This experiment transformed into a successful project when the complete and uncommon documentary was screened for little kids. From then on, Lyfta has been successful in creating 360-degree educational audiovisual environments, offering elementary schoolers the opportunity to explore different cultures and habits, sharpen their perceptive capability and acquire skills which will help their smooth inclusion to a community far from prejudice and stereotypes. Mrs Tervo noted that technology -the use of a computer or a tablet- is just a tool through which educational process will grow and bear fruits. She also made mention to Lyfta’s educational approach; as she said, the educational program is formed in direct collaboration with teachers, based on the famous Finland model which sees education through a more holistic and phenomenological prism, not splitting it into distinctive modules. “The platform is cross-thematic, since it contains educational subjects ranging from religion and philosophy to art”, she said. Lyfta is accompanied by a guide for teachers, initiating them to the novel educational process and informing them as for the way they will present the content to pupils and the method for assessing their performances.

Paulina Tervo was asked how this platform transforms a documentary into an educational tool and explained the process. “First of all, you have to know who you are addressing to. Then you define the problems, or the issues you want to deal with, as well as the context in which you will propose a solution. You create in collaboration with teachers, whom you will “teach” as well so they can be able to recognize the privileges of an interactive project like this one. Consequently, you start using it, first as a pilot project, analyzing the results”. As she noted, “Having received results and data from British schools which have adopted this education system, we can say comments are more than encouraging. Pupils feel that in this way they can explore the world and contact places and people more directly, while teachers admit that pupils’ interest has increased sharply. In many cases, attitude changes have been observed, since pupils get familiar with diversity and multiculturalism”.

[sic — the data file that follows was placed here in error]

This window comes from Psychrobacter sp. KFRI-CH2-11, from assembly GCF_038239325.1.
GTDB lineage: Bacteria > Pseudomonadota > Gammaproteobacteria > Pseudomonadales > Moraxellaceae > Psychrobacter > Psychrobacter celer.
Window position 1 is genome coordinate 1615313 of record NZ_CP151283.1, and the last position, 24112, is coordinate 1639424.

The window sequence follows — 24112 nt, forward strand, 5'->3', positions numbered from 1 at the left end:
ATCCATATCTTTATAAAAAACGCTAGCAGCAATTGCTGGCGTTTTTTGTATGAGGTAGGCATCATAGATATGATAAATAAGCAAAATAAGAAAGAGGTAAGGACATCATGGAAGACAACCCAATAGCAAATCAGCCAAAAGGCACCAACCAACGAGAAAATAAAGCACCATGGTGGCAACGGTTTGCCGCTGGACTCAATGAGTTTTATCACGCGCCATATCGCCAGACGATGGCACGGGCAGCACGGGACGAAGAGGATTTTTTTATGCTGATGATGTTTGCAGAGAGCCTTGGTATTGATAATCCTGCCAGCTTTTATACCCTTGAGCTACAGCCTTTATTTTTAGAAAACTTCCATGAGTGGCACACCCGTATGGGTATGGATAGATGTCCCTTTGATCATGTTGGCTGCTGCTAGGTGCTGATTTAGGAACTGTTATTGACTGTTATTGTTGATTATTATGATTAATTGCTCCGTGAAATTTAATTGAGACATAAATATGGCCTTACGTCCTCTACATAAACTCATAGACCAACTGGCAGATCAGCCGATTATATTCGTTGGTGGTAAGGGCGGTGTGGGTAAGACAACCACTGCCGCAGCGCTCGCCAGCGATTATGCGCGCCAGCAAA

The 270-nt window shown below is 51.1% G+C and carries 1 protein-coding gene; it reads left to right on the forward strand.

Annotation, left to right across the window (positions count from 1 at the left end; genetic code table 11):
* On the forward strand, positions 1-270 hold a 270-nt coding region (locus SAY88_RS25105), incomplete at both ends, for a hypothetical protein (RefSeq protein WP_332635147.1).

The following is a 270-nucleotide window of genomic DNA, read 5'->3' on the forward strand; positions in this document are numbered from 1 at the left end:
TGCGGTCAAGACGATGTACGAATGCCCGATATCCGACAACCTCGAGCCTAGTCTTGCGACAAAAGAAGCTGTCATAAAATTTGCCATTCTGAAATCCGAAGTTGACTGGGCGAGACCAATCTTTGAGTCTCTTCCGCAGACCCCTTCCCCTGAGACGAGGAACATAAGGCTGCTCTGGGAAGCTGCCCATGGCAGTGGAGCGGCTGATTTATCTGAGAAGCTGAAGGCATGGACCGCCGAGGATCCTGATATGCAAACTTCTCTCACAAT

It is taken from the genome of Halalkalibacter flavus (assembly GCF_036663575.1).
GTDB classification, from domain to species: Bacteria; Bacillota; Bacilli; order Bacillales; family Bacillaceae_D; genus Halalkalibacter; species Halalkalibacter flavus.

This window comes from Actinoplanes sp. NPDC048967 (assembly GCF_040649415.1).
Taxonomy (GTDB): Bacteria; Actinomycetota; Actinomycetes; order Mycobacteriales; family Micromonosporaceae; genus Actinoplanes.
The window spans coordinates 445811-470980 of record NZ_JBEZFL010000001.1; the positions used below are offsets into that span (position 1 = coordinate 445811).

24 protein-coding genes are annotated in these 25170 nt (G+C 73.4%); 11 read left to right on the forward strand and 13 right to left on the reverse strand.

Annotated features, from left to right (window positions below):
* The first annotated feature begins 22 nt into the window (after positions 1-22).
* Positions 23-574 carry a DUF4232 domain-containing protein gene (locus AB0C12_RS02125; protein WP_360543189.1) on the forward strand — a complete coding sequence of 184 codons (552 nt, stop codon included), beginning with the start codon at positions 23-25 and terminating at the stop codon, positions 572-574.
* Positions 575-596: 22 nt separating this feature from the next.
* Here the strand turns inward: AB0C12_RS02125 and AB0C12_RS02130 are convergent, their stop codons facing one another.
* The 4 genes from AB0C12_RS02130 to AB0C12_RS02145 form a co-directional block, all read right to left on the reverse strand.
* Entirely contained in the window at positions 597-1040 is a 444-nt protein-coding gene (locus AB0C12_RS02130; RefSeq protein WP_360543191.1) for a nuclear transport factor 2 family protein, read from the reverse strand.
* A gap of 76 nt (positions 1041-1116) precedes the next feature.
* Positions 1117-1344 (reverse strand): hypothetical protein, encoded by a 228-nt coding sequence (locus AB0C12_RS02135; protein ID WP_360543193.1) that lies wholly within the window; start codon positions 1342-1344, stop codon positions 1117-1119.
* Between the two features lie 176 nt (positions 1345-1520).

Asked about how someone can collaborate with Lyfta, Mrs Tervo replied that there has been a call to filmmakers for short documentaries (3-7 minutes), and 12 out of 100 proposed have already been selected. “We can also accept films that meet the following criteria we have defined as to content: have a strong people-centered character; associate with human values as defined by the UN; have characters we can visit again to make 360-degree videos; and of course, have a story which can be screened for a 7-12 year old audience. On its part, Lyfta will only have the educational rights to this documentary; the filmmaker can screen it and make the best of it any way they like. We will then take this “package” to schools and present it to teachers, who will have to pay an annual fee to have access to and use the content”.

What is the benefit of collaborating with Lyfta? As Mrs Tervo said, Lyfta is a unique educational platform of this kind, with excellent perspectives, aiming at being able to host an interactive story from every country in the world by 2022. As she underlined, “filmmakers can this way build an income which will help them complete a bigger project. At the same time, they can broaden their creative horizons in areas such 360-degree photography, and thus manage to reach a bigger audience”. Let’s not forget the social impact of this project, which contributes significantly in education and the formation of a new educational reality with the aim of making our world a better place for all, but mainly for children.